A senior Government official has arranged a meeting for him with US Assistant Secretary Robert Blake. This was before the recent controversy broke out. He will be absent for three weeks. That would mean, on return to Sri Lanka, he would be left with only three more weeks to serve as CDS if he does not quit before.
The second element in his speech was the reference to what Gen. Fonseka called "talented officers." He said, "During the war, some of the talented officers had to deviate from the traditional systems to get the support of those working under them. The weak persons regretted this, but the talented worked under pressure and performed. I acknowledged the services of the talented by rewarding them and had to tell the weak persons about their weaknesses. The talented should be honoured."
Senior Army officers felt the reference was to officers who, in Gen. Fonseka's view did not contribute to the war effort. Those affected held different opinions and complained they were overlooked despite their contribution. Many alleged they were purely due to personal reasons. On Victory Day in Colombo on May 28, 2009, Gen. Fonseka gave commendations to five Majors General, four Brigadiers and two Colonels. Then Commander, Security Forces, Wanni and now Army Commander, Lt. Gen. Jagath Jayasuriya was not one of them.
Soon after he assumed office as Commander of the Army, Lt. Gen. Jayasuriya declared, at a meeting of officers that "though I was not rewarded then, I have now been rewarded by the highest in the land by President Mahinda Rajapaksa." During his parade to mark the Army's 60th anniversary, on October 10 Lt. Gen. Jayasuriya said, "I am happy that I made a contribution in the final phase of the humanitarian operation, as the Commander Security Forces of Wanni."
Lt. Gen. Jayasuriya added: "The leadership provided by President Mahinda Rajapaksa as the Commander in chief of the armed forces will go down in the history of the country. I wish to note that his promise given to the public and the dedication, which no other leader had helped to achieve this victory. We salute the Defence Secretary Gotabhaya Rajapaksa who has the experience in the battlefield for the guidance provided. We cannot forget the commands given by him which were implemented through the efficient officers on the field."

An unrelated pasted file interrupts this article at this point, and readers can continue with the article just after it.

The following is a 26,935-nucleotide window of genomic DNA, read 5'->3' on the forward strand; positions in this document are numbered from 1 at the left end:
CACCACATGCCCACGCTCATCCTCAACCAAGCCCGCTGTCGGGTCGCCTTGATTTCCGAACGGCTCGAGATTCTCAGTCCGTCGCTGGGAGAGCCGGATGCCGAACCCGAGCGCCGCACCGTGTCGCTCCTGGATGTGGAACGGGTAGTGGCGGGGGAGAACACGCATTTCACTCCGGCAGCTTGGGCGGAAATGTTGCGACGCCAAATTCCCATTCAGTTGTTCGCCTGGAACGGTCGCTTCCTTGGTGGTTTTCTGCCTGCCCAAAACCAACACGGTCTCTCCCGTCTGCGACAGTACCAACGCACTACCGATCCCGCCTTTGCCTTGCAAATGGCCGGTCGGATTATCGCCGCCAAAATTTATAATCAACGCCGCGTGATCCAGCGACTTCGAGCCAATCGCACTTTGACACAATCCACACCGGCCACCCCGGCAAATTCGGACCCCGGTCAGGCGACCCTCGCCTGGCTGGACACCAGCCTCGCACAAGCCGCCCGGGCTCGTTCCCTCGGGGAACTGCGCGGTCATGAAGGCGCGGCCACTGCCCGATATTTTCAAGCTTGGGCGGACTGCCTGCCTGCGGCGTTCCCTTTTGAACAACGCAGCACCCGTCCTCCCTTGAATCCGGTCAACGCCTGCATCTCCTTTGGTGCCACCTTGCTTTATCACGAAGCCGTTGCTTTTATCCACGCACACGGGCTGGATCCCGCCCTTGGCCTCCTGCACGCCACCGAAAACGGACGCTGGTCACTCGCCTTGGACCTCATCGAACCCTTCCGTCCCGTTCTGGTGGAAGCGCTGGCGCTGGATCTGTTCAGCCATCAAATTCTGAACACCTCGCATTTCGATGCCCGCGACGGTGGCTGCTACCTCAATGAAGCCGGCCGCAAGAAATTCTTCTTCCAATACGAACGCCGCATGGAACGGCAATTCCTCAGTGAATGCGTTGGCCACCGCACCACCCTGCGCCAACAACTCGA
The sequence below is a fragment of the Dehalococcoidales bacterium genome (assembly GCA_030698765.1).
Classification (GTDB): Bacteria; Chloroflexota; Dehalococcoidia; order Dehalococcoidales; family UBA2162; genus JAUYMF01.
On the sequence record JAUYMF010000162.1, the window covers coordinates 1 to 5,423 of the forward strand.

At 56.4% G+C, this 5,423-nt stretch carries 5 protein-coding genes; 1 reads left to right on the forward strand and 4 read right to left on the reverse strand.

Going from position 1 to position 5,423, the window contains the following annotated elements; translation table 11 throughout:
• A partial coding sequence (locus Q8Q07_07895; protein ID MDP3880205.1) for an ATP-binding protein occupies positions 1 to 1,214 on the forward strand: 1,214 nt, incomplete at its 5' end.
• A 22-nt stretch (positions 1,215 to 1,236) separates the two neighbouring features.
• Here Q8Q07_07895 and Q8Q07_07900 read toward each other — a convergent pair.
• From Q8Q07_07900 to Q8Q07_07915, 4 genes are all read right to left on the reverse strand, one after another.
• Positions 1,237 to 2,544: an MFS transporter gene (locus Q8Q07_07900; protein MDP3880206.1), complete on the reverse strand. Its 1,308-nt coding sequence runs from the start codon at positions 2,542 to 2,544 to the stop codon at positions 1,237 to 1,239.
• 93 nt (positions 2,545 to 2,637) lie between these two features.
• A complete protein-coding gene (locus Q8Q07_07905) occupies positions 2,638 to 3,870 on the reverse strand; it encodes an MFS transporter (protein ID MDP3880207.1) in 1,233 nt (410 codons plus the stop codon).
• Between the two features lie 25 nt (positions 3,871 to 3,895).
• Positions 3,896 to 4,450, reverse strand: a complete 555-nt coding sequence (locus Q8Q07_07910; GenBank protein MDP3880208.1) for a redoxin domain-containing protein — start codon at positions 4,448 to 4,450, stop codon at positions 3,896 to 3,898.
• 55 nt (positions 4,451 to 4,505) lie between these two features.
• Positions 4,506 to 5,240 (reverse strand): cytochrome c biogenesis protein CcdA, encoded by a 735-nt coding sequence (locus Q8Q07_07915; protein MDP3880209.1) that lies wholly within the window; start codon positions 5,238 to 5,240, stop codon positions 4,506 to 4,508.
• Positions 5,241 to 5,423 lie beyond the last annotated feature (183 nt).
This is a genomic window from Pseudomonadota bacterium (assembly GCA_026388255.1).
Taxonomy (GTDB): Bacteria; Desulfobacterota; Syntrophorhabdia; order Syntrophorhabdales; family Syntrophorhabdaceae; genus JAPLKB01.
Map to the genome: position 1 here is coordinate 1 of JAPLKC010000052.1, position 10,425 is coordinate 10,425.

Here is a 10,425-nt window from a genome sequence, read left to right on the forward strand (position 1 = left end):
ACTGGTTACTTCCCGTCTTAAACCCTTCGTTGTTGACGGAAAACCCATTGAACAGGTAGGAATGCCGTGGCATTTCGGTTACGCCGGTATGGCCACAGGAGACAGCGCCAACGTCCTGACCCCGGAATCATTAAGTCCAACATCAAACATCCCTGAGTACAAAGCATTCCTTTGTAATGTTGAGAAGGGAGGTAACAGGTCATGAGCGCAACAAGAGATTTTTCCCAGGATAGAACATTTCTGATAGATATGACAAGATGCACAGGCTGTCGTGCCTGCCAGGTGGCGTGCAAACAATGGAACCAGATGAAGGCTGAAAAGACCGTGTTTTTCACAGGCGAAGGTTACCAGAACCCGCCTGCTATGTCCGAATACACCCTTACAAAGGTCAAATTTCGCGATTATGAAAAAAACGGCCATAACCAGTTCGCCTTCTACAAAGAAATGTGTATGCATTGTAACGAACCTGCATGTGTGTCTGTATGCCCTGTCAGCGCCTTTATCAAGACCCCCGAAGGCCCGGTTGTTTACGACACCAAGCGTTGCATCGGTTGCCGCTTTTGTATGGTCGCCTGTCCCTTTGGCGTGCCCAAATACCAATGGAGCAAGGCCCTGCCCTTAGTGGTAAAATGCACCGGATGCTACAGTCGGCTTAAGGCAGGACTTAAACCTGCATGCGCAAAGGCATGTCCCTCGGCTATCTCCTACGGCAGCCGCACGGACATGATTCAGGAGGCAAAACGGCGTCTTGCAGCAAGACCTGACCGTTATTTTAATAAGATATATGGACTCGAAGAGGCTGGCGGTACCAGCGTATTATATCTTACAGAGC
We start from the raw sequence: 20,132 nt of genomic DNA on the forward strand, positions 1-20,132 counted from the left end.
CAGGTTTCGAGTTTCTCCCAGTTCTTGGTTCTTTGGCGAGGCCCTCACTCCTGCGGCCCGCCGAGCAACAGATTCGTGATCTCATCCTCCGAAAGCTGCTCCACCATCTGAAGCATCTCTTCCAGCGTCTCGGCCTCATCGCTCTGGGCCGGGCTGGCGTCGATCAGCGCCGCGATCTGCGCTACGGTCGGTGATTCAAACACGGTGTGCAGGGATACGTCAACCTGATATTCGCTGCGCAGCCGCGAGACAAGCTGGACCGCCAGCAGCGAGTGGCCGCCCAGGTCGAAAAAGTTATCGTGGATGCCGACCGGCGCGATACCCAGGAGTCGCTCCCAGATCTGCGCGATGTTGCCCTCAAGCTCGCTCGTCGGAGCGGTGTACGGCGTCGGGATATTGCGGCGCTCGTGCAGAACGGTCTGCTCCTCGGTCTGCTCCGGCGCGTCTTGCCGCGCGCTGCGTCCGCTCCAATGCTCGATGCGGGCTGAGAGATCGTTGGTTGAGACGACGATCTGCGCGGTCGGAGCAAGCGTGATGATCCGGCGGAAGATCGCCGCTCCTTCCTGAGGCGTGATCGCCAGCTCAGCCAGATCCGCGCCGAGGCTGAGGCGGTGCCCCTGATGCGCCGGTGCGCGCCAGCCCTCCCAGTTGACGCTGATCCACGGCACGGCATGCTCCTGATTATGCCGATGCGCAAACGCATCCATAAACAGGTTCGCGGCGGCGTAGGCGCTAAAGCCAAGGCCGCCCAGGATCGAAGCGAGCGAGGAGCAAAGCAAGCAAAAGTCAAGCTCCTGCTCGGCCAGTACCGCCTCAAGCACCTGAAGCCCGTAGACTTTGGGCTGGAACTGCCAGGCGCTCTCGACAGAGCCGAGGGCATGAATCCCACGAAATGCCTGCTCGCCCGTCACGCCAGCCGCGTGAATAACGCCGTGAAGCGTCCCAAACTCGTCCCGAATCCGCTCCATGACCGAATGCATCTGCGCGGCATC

The third and perhaps the most significant element are references Gen. Fonseka made to Defence Secretary, Gotabhaya Rajapaksa. He said in the very last paragraph of his speech,"I wish to thank the President for the leadership and Defence Secretary for the necessary support provided to end the war which lasted against the LTTE for the last 30 years. I also thank the war heroes, their families and all people in the country."
Quite clearly, what he said about Lt. Col. (retd.) Rajapaksa was far from commensurate with what he (the Defence Secretary) had done. Some facts are well known whilst the others are less. In his first year in office, President Rajapaksa, had wanted to replace Gen. Fonseka. It was the Defence Secretary who fought tooth and nail to obtain for him an extension amidst severe pressure not to do so. It was the defence Secretary who was instrumental in putting together a team, with the support of his brother Basil Rajapaksa, that 'worked on' India and managed to turn them around. He was the one who was able to have a direct link with the Commander-in-chief and make requests on behalf of the Armed Forces, including the raising of the numbers almost by two-fold, and it was he who stood firm in the face of external pressures holding the President's not to yield. It would be grossly unfair to say the Defence Secretary just provided "necessary support" to end the war. It is well known he did much more.
The entire wherewithal needed for the war effort- both men and material - was provided by the Defence Secretary. His influence as the President's brother opened doors for him both in Sri Lanka and abroad. He made several secret missions abroad to ensure that the supply lines for the war effort continued without disruption. Without this, leave alone winning, but fighting a separatist war would not have been possible. He was also instrumental in having the armed forces commanders rewarded for their role in militarily defeating the guerrillas. Gen. Fonseka was given a prime plot of city land worth Rs 90 million. He also received a duty free vehicle said to be worth as much as Rs 40 million.